A few weeks ago my friend Michelle McNally tweeted a link to this interview with Dr. William Davis, author of Wheat Belly. I was impressed with Dr. Davis, so I put it on my hold list at the library and started discussing it with people I respect. Michelle had already made several dietary changes for her family after her daughter was diagnosed with multiple (17) food sensitivities, but she changed her own diet even when her daughter was not around after reading this interview. Beyond wheat free, Michelle’s daughter is also sensitive to yeast, which eliminates some wheat-free choices in addition.
Hazel Walker is an author, speaker, and personal mentor. She states, “at age 55 I am looking closely at the cause and effect that some foods are having on MY Body. I had already given thought to wheat being an issue, this just confirmed what I thought.” Hazel has committed to 31 days wheat free. She taught me that gluten free, does not always mean wheat-free.
What really caught my attention was the quote from Dr. Davis, “what you are being sold called “wheat” is really not wheat at all, at least nothing like the wheat of 1950 that our mothers and grandmothers had. Modern wheat is the product of extensive genetics experiments conducted during the 1960s and 1970s to increase yield.” Eliminating partially hydrogenated soybean oil and high fructose corn syrup were my first steps to purifying my diet, and I have made every effort to avoid genetically modified foods. The thought that there may not be non-genetically modified wheat available in the United States any longer is frightening to me. I normally promote a balanced diet, avoiding processed foods but not any foods in particular. Cutting out wheat sounds very drastic, but as Dr. Davis says, “I don’t think that modern wheat should even be considered food…Modern wheat is not a creation of nature. It is the creation of geneticists.”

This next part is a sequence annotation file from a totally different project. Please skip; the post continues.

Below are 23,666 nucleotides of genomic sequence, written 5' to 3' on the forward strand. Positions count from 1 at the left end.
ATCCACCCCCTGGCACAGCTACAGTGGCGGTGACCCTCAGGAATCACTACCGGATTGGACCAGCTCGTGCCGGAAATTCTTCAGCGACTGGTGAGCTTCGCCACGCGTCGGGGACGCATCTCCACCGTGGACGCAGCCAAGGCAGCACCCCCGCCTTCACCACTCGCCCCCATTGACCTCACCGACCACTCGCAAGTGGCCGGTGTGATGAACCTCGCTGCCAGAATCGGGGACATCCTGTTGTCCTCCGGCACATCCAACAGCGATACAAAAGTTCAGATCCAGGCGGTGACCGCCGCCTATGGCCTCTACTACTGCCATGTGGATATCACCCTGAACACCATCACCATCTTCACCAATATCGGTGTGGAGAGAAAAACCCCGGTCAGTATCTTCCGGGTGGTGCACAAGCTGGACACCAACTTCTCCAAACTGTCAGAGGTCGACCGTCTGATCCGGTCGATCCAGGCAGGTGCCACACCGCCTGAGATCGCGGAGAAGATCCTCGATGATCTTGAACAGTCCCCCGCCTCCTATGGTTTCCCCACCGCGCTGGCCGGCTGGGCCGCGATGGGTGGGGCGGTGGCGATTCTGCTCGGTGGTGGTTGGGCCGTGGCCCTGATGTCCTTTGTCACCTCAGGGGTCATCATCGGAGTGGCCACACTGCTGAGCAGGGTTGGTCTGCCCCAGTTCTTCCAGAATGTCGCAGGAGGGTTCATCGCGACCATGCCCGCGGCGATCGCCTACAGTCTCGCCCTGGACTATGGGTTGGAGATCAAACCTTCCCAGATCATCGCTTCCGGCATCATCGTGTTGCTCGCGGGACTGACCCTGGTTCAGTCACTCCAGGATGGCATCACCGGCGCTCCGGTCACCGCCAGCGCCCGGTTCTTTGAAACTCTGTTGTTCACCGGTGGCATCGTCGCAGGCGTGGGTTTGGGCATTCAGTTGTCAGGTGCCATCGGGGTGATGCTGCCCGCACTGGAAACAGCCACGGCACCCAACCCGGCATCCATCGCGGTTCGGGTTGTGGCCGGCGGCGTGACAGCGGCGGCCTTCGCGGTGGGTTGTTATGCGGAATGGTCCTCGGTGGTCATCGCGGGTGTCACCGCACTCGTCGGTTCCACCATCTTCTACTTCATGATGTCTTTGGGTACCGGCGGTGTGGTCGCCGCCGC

In my house, we only use wheat flour, but we use it often baking bread, creating pasta, and preparing pancakes. I was told that organic flour might not be genetically modified, but I have heard conflicting opinions on this. I often buy vanilla while traveling, so I will also be looking into if is possible to buy non-genetically modified flour in other areas of the world. For substitutes, Michelle suggests “two good wheat free baking mixes- Better Batter and Arrowhead Mills. Between the two of them, we can enjoy pancakes and a pita bread we use all the time. Using salad as a bed for a sandwich works, as well as using potatoes instead of pasta in soups.” I did not have any luck at a large, local grocery chain; however, Michelle said she has had good luck at “Trader Joe’s, Whole Foods, Kroger, and Meijer, as well as Nature’s Pharm here in Indianapolis.” She also said, “Amazon’s subscribe and ship is also a lifesaver.”
After each trying a wheat-free diet for several weeks, Hazel reports, “I have lost 3 pounds, my belly is not bloated!! And I have been paying attention to my body pain; I was having a lot of aches in my joints, that was one of the things that I was looking at fixing.” Additionally, Michelle reports, “I’ve been sleeping better, and, this may be TMI, but I’ve been less gassy. It’s interesting.” Personally, I have not gone completely wheat-free yet, but I am consciously scaling back. Knowing that I have wise friends for support and to answer questions will make any lifestyle change easier.
I’d love to hear your thoughts and advice on a wheat-free diet!
Recipe: Gluten-Free Stuffing
January 30th, 2012